cross-motions for summary judgment, [e]ach motion must be
considered on its own merits.” Fair Housing Council
of Riverside County, Inc. v. Riverside Two, 249 F.3d
1132, 1136 (9th Cir. 2001) (citation omitted).
605(a) of the Communications Act prohibits the unauthorized
receipt and use of radio communications for one's
‘own benefit or for the benefit of another not entitled
thereto.'” DirecTV, Inc. v. Webb, 545 F.3d
837, 844 (9th Cir. 2008) (quoting 47 U.S.C. § 605(a)).
“[T]he ‘communications' protected by §
605(a) include satellite television signals.”
Id. “Any person aggrieved by a violation of
subsection (a) . . . may bring a civil action in a United
States district court. . . .” 47 U.S.C. §
605(e)(3)(A). “‘[A]ny person
aggrieved'” includes “any person with
proprietary rights in the intercepted communication. . .
.” 47 U.S.C. § 605(d)(6).
initial matter, defendants argue that plaintiff is not an
“aggrieved person” and thus does not have
standing to bring a § 605 claim against defendants. This
argument is based on the fact plaintiff's contract with
Golden Boy Promotions only gave plaintiff “the
exclusive license to exhibit [the] live English language
telecast . . . of” the Program. It is
undisputed that the Program was broadcasted at the Taco Mich.
and Bar in Spanish, not English. Thus, defendants argue that
plaintiff lacks standing to bring a § 605 claim.
argues that it does have standing to bring a § 605 claim
against defendants because its license with Golden Boy
Promotions gives it enforcement rights, regardless of in what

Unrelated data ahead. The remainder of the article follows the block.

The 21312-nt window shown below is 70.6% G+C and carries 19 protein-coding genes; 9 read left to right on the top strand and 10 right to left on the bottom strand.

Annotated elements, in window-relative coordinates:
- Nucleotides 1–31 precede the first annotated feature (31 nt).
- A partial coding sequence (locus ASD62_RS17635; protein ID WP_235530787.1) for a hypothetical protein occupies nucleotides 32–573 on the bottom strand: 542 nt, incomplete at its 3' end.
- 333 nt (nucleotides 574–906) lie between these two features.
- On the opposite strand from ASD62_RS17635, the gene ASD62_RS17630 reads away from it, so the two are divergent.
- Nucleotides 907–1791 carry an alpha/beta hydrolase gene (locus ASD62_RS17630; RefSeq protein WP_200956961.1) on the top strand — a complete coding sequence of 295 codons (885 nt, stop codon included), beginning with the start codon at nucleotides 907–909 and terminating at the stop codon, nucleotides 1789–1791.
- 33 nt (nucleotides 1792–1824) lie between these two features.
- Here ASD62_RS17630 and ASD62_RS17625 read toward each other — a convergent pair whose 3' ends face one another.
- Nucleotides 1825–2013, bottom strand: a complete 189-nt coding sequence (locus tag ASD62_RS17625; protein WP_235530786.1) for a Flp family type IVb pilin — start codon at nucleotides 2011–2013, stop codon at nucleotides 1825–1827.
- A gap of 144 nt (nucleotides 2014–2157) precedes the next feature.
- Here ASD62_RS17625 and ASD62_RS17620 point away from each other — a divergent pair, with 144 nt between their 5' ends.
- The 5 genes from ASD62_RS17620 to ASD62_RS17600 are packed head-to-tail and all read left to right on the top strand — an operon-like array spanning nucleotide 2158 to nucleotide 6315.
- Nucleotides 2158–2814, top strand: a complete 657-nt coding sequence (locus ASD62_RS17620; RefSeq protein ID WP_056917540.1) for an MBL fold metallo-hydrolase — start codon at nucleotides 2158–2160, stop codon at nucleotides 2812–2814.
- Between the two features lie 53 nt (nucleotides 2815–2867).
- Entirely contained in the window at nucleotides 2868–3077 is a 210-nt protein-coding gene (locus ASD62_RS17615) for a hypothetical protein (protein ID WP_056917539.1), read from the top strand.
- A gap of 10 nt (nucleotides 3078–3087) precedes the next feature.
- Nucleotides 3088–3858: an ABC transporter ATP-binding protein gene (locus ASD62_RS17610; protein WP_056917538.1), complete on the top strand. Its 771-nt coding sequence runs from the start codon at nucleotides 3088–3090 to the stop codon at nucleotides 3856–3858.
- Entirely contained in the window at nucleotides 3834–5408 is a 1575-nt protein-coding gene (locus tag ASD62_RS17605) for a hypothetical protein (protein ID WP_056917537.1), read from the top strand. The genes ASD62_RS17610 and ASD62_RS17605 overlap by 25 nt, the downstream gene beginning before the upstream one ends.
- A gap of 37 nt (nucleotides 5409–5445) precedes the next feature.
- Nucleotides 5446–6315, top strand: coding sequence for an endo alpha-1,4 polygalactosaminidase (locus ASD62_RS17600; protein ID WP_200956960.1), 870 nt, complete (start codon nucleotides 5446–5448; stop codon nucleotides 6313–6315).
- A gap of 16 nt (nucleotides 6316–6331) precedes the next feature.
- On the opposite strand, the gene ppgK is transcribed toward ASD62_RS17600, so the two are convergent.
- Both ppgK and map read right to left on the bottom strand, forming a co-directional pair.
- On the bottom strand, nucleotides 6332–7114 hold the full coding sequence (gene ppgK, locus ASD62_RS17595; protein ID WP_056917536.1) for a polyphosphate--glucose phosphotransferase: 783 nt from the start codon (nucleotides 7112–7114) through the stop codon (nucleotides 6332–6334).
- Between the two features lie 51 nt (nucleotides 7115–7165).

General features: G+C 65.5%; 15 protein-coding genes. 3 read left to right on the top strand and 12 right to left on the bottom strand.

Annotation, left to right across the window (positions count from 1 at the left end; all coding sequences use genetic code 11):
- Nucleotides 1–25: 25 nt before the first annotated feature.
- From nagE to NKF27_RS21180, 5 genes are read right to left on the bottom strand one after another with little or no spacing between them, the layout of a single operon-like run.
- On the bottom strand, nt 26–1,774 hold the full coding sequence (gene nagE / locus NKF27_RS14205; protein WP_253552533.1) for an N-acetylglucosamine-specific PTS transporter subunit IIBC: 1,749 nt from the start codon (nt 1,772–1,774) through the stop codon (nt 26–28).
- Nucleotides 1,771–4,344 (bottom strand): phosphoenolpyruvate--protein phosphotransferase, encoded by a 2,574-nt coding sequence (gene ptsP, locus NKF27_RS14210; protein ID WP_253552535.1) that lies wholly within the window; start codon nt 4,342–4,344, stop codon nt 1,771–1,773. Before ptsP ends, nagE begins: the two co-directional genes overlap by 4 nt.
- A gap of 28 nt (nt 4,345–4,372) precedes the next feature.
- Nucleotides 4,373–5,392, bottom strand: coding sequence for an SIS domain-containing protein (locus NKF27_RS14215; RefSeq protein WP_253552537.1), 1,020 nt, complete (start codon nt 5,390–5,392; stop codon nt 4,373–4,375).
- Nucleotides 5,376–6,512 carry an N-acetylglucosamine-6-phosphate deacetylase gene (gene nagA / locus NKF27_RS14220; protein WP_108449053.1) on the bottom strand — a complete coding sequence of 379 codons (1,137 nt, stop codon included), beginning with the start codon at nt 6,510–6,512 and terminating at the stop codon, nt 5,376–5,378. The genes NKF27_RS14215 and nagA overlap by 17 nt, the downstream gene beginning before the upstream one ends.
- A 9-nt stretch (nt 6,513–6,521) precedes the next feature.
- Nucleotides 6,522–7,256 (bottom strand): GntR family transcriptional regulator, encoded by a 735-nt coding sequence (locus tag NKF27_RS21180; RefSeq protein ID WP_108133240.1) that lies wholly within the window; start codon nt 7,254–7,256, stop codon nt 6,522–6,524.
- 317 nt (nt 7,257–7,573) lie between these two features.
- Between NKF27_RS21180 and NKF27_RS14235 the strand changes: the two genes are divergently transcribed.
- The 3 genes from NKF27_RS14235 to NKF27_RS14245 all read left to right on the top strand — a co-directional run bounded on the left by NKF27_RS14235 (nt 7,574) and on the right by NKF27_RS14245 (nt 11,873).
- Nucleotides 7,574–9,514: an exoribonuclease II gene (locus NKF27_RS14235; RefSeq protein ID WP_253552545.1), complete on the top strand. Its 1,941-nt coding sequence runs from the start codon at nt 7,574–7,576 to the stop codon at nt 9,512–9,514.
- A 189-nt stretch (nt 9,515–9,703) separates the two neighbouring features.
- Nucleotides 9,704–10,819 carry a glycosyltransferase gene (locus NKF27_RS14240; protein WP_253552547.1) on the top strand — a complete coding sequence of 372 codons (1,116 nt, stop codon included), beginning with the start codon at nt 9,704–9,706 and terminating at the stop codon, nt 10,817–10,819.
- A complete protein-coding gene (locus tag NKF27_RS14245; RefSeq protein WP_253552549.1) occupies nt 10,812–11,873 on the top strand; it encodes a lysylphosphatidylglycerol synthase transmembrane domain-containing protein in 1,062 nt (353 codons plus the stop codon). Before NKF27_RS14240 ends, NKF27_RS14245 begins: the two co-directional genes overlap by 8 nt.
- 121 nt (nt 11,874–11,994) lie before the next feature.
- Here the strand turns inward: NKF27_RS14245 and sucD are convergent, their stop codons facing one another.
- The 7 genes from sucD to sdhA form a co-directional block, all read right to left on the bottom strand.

language the Program was broadcasted. Plaintiff's
licensing agreement with Golden Boy Promotions contains an
“anti-piracy” clause that provides:
You and your sublicensees shall use their reasonable best
efforts to employ adequate security systems and other
measures to prevent theft, pirating, copying, duplication or
unauthorized exhibition or transmission of the Event. You and
your sublicenses shall promptly advise Promoter of any piracy
(i.e., unauthorized use or proposed use) of the telecast in
the Territory. Promoter and Licensee, acting jointly, shall
have the right to commence or settle any claim or litigation
arising out of the alleged piracy, use or proposed use of the
telecast in the Territory. Promoter and Licensee shall notify
each other in writing and shall consult with each other and
mutually agree before commencing or settling any such claim
or litigation in the Territory. Any damages, whether
statutory, compensatory, punitive or otherwise, which
Promoter or Licensee may recover from the theft, piracy,
copying, duplication, unauthorized exhibition or transmission
of the Event in the Territory, after payment of reasonable
legal fees and disbursements, shall constitute gross revenues
from the Event, to be shared by, and distributed to, Promoter
and Licensee as provided in Paragraph 1 of this Agreement.
Licensee shall advance all required legal fees and
disbursements, subject to recoupment from any application
recovery, and shall report all expenses, settlements and
recoveries to Promoter on a quarterly basis. Your
sublicensees shall have no right to commence or settle any
claim or litigation arising out of the alleged piracy of the
telecast hereunder without the prior written consent of
purposes of the licensing agreement “telecast”
means the “live English language telecast”; the
Event means “the captioned Bout and accompanying
undercard matches[;]” and the Territory ...